"Glee" unexpectedly took the TV and music scene by storm following its debut in 2009, and by the end of the first season it was a multimedia juggernaut (and is poised to expand further). Anticipation for its return reached a fever pitch over the summer, with people wondering where it would go, and whether it would become a victim of its own success - the answer is, a little bit. The first ten episodes of the season have plenty of strengths compared to the first season, but also many of the same weaknesses, and others that the first season (particularly the first half) didn't have. As an aside, one can debate the merits of whether you want to buy the season in volumes or as a whole, but it's fairly upfront about the choice, so I don't see the reason to base a review around that. You can decide for yourself whether you want the set now or want to wait until summer of next year for the whole thing. Spoilers thing.
The first volume consists of ten episodes, from "Audition", the season premiere, to "A Very Glee Christmas", obviously the Christmas episode. The ninth and penultimate episode is Sectionals, the first of the three competitions that New Directions will face in the course of the year (after that, Regionals, and then, Nationals). Two of these ten are "theme" episodes focussed on, respectively, Britney Spears music and "The Rocky Horror Show" (and its film adaptation, "The Rocky Horror Picture Show"), while another is more or less built around a guest appearance from Gwyneth Paltrow. There has been some debate in the fandom about whether the season is being dragged down by an overabundance of themed stuff, but I would, on the whole, say no - this ratio is far from unworkable (and supposedly the rest of the season will have less of this). And, episode to episode, the show is operating at a level of quality similar to last year. The problems are derived in great part from the big picture, and here the producers shoot themselves in the foot on a number of occasions.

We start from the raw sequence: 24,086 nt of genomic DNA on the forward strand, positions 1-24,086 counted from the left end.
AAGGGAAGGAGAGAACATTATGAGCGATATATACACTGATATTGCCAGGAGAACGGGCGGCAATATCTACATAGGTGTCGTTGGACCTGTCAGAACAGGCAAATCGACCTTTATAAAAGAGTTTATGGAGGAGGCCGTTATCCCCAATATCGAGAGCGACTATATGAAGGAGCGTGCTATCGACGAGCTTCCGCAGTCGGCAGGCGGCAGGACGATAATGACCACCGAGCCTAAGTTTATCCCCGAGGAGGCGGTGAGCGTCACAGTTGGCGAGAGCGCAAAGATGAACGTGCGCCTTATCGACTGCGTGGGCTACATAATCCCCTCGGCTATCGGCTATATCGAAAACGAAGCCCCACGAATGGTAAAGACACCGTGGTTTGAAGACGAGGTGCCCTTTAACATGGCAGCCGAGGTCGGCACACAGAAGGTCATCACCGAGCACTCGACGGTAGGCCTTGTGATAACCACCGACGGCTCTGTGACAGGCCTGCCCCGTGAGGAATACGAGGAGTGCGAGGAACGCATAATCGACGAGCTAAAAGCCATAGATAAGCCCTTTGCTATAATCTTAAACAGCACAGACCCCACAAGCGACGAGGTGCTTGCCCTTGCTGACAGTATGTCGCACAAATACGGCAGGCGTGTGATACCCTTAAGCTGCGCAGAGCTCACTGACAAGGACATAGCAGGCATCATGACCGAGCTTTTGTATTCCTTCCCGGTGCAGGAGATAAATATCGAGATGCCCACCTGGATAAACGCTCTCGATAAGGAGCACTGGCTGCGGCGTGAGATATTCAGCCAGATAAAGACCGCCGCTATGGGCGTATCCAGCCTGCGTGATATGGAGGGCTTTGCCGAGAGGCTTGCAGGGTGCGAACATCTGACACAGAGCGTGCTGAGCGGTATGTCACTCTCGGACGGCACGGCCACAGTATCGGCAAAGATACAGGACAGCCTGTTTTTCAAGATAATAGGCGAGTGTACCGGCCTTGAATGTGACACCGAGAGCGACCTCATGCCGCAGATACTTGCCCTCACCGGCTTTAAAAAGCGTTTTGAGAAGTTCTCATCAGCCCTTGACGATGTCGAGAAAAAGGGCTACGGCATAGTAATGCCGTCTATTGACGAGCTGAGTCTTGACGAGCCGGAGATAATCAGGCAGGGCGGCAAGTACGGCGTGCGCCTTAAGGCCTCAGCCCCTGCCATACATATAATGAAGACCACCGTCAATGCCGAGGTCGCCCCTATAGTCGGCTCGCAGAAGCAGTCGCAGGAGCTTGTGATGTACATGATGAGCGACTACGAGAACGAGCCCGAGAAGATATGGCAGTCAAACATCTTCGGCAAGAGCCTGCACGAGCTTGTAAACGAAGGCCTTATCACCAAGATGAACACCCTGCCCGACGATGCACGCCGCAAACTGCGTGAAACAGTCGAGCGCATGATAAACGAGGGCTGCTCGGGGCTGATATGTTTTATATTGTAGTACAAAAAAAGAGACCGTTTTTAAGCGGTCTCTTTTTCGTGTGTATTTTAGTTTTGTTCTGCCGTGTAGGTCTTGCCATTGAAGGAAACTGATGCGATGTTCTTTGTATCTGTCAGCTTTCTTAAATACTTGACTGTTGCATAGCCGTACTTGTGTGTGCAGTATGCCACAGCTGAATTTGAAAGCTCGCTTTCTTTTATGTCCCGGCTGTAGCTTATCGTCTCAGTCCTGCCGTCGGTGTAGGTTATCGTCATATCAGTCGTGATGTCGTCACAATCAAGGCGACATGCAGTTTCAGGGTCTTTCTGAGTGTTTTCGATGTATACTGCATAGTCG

The biggest debate raging in the media and fandom about "Glee" at the moment is about Kurt (Chris Colfer): Kurt is probably the show's breakout character, and certainly the one with the highest degree of social relevance. The complaints have been multiplying lately about whether Kurt is taking over the show to the detriment of everyone else. With rare exception, I would again say no - the amount of screentime Kurt is getting is not that out of line with what would be due a major story (and what he got last year). The other characters, for the most part, don't suffer from a lack of screentime - indeed, the show is actually doing a better job of dividing screentime and songs this year than last year (though a few characters, most notably Mercedes, suffer from this). Where the writers are actually failing, and why this creates a mistaken perception about Kurt's relative amount of screentime, is in dividing story. Simply put: Kurt has a story this year, and, in practice, nobody else does. Kurt has a storyline with continuity that develops from episode-to-episode, and the other characters have nothing remotely like this. Most of them could at best be said to be "dating" somebody, which in practice amounts to sitting next to them in class and singing together in duets; there are no substantial plots other than Kurt's. This is particularly marked in the case of Rachel, who used to be the lead character but for most of these episodes could be best described as "Finn's girlfriend". Indeed, none of the girls of ND have any story this year beyond dating one of the guys (Mercedes and Santana aren't dating anyone, that's true, but then, they also have no story). The producers need to start giving everyone else the level of plot and character continuity they give Kurt.